"Today, I want to announce that we're launching the next major step to end street homelessness in New York. Over the past six weeks, our newly named DHS Commissioner, Rob Hess, and his team have identified the 73 sites around our city where some 350 homeless men and women-usually in groups no larger than four or five-have set up makeshift shelters under highways, next to train trestles, and on our streets. They're living in degraded and unhealthy environments.
"These small clusters are largely invisible to most New Yorkers-but they're not invisible to us. And now we're partnering with community organizations and faith-based groups to talk to those homeless people.
"And, humanely, respectfully, and firmly, we'll work to get these men and women to enter supportive housing, enroll in treatment programs, or go into shelters.
"We will not be complacent to their suffering or enable it through our inaction. We're going to let them know that their days on the streets must come to an end. And we'll secure and clean up the places where they've been bedding down, to make sure that they won't be occupied again.
"Our motive is the simple belief that every human being deserves better than to sleep on the streets.
"We're also continuing to move forward with an historic commitment to dramatically increase the stock of supportive housing with on-site social services essential for those who need extra help to get their lives back on track.
"It has a long-established track record as a compassionate and cost-effective way to provide housing to the mentally ill. This is an area in which New York City has led the nation-and now we're breaking new ground, by creating supportive housing for other groups who will also clearly benefit from it, including:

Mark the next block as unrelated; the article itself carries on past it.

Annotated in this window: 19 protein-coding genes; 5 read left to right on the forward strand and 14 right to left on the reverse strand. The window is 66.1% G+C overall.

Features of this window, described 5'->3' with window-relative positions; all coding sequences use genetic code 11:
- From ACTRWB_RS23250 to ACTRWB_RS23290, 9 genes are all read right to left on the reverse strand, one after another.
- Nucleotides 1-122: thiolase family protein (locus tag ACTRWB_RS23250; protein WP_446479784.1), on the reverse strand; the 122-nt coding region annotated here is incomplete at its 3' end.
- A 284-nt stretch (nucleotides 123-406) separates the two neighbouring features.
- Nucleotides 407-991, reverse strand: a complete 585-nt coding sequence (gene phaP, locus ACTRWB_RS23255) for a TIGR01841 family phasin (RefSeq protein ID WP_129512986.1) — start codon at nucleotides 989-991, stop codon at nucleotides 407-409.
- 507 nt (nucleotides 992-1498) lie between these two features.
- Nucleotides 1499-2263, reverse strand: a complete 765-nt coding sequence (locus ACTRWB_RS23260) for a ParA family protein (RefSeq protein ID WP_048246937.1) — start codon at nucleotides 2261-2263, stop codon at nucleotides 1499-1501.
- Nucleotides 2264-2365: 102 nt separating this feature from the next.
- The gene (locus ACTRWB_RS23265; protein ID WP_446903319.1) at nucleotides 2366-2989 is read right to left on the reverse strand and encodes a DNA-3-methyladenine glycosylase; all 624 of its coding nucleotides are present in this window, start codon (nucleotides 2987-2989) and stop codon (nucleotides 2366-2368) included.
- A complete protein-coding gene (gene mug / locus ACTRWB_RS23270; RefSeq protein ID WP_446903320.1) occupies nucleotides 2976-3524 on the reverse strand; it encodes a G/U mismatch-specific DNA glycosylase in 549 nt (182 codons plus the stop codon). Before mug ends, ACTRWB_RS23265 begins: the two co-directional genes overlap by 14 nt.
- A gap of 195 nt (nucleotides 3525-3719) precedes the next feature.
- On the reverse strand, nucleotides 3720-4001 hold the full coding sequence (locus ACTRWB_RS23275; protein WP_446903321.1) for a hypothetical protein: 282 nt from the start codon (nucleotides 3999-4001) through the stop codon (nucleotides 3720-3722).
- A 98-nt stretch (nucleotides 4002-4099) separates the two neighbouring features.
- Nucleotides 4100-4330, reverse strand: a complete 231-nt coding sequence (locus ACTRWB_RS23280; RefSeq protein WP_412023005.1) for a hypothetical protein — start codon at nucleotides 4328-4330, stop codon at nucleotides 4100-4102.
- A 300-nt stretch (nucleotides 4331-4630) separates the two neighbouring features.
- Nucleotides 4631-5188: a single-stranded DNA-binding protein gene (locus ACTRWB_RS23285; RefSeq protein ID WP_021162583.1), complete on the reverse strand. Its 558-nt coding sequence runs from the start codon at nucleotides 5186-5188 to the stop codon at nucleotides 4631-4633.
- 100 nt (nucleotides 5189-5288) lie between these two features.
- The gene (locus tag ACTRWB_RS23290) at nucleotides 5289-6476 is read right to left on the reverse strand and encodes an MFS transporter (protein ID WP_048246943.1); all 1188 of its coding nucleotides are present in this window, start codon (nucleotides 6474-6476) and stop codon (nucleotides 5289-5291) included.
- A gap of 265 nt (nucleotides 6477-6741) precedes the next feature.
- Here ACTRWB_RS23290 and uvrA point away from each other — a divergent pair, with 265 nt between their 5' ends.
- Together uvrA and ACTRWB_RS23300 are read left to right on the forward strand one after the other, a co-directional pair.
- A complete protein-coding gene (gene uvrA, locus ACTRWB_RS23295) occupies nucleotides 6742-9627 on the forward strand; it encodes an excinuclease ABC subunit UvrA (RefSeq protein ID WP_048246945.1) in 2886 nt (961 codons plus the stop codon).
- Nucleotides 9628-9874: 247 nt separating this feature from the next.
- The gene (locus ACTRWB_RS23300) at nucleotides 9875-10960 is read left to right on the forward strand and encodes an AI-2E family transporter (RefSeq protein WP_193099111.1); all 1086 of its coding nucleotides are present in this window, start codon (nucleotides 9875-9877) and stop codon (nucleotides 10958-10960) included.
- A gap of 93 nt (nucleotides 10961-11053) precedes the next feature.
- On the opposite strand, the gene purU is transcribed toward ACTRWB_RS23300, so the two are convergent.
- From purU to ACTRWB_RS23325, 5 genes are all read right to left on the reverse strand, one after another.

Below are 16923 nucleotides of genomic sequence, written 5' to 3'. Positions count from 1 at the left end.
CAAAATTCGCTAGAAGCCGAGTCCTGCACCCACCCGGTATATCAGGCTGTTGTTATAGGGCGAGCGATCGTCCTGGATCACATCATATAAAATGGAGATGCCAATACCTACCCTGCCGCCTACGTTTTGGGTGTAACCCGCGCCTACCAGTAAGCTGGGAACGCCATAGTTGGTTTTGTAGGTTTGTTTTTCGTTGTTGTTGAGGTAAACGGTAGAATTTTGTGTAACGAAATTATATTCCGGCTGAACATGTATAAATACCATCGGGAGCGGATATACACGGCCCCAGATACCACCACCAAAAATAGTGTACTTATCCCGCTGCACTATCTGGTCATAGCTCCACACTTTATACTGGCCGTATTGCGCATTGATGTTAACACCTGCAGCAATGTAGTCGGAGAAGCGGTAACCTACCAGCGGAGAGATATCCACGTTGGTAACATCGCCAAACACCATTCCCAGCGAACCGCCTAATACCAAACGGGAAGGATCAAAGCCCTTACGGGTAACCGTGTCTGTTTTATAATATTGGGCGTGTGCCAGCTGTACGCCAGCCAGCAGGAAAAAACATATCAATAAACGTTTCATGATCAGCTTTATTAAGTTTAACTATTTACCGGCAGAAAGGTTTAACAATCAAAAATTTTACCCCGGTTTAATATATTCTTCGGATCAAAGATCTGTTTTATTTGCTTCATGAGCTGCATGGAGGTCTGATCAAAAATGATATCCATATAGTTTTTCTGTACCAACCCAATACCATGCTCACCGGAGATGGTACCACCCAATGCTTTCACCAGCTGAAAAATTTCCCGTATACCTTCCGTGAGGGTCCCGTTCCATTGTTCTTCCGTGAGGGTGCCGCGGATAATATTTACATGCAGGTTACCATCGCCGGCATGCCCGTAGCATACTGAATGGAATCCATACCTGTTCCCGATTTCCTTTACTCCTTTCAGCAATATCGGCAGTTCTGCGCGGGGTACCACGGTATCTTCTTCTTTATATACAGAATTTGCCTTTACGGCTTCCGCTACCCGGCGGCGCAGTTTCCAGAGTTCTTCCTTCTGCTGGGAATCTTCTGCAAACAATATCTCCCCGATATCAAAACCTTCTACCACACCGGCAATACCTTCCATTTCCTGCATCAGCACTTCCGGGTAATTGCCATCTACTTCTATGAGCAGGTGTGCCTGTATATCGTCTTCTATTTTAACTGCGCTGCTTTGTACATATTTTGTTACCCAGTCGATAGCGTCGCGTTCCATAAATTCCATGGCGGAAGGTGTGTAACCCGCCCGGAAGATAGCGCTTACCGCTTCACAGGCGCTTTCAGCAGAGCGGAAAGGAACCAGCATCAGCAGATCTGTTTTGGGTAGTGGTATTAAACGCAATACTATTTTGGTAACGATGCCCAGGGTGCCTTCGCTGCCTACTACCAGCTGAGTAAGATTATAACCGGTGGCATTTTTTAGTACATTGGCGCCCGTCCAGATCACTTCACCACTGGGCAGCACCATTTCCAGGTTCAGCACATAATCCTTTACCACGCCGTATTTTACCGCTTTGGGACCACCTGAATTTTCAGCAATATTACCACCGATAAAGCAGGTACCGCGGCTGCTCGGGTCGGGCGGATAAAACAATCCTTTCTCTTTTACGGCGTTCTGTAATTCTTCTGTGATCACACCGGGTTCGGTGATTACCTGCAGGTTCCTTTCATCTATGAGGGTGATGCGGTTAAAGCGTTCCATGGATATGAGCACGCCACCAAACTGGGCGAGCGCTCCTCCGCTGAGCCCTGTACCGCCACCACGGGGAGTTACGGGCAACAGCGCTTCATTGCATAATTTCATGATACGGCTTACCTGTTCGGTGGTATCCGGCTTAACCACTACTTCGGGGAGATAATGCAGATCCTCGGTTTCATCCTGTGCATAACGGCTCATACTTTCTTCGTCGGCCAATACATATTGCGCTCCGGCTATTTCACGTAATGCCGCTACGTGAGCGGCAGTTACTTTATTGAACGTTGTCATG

"Former State and City correction inmates, runaway youngsters, children "aging out" of foster care, and others who otherwise would be at risk of becoming long-term homeless shelters residents.
"Earlier, I mentioned our Administration's affordable housing program. A key element of it is a $1 billion partnership we reached with the State of New York last November. Along with money previously committed, it will fund production of a total of 12,000 new units of supportive housing in our city.
"Supportive housing costs no more than the homeless shelters, emergency rooms, and prison cells that for too long have been the refuges of last resort for too many homeless men and women.
"And the dividends it pays in improved quality of life for the formerly homeless and for the community as a whole are rich indeed.
"Supportive housing reduces reliance on emergency shelter. So does our innovative rental assistance program, called "Housing Stability-Plus." It's designed to help individuals and families who are receiving public assistance to leave shelters and find permanent housing.